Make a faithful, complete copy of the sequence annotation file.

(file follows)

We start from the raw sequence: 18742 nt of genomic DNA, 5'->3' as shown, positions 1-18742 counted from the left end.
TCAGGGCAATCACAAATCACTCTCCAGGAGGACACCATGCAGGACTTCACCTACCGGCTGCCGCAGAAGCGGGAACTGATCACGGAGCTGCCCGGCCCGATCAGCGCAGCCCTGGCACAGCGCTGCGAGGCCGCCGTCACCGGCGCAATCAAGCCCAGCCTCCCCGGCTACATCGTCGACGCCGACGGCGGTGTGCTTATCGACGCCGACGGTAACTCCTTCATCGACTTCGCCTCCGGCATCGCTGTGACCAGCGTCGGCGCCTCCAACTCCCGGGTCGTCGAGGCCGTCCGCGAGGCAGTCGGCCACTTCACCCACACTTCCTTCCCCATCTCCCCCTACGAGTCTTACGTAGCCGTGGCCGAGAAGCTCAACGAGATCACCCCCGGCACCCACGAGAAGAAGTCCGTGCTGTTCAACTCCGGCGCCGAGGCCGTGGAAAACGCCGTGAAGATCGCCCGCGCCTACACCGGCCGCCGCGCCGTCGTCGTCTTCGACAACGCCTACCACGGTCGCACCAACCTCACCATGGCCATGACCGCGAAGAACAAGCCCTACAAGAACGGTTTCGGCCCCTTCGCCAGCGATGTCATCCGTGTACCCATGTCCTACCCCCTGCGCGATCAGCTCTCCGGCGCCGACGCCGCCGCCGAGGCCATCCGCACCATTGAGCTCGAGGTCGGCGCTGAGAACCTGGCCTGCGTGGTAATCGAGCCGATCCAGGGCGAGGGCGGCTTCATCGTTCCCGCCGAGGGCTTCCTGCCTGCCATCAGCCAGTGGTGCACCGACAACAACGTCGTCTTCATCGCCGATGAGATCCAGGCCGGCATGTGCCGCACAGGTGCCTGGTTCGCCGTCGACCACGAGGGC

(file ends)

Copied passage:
We start from the raw sequence: 18742 nt of genomic DNA, 5'->3' as shown, positions 1-18742 counted from the left end.
TCAGGGCAATCACAAATCACTCTCCAGGAGGACACCATGCAGGACTTCACCTACCGGCTGCCGCAGAAGCGGGAACTGATCACGGAGCTGCCCGGCCCGATCAGCGCAGCCCTGGCACAGCGCTGCGAGGCCGCCGTCACCGGCGCAATCAAGCCCAGCCTCCCCGGCTACATCGTCGACGCCGACGGCGGTGTGCTTATCGACGCCGACGGTAACTCCTTCATCGACTTCGCCTCCGGCATCGCTGTGACCAGCGTCGGCGCCTCCAACTCCCGGGTCGTCGAGGCCGTCCGCGAGGCAGTCGGCCACTTCACCCACACTTCCTTCCCCATCTCCCCCTACGAGTCTTACGTAGCCGTGGCCGAGAAGCTCAACGAGATCACCCCCGGCACCCACGAGAAGAAGTCCGTGCTGTTCAACTCCGGCGCCGAGGCCGTGGAAAACGCCGTGAAGATCGCCCGCGCCTACACCGGCCGCCGCGCCGTCGTCGTCTTCGACAACGCCTACCACGGTCGCACCAACCTCACCATGGCCATGACCGCGAAGAACAAGCCCTACAAGAACGGTTTCGGCCCCTTCGCCAGCGATGTCATCCGTGTACCCATGTCCTACCCCCTGCGCGATCAGCTCTCCGGCGCCGACGCCGCCGCCGAGGCCATCCGCACCATTGAGCTCGAGGTCGGCGCTGAGAACCTGGCCTGCGTGGTAATCGAGCCGATCCAGGGCGAGGGCGGCTTCATCGTTCCCGCCGAGGGCTTCCTGCCTGCCATCAGCCAGTGGTGCACCGACAACAACGTCGTCTTCATCGCCGATGAGATCCAGGCCGGCATGTGCCGCACAGGTGCCTGGTTCGCCGTCGACCACGAGGGC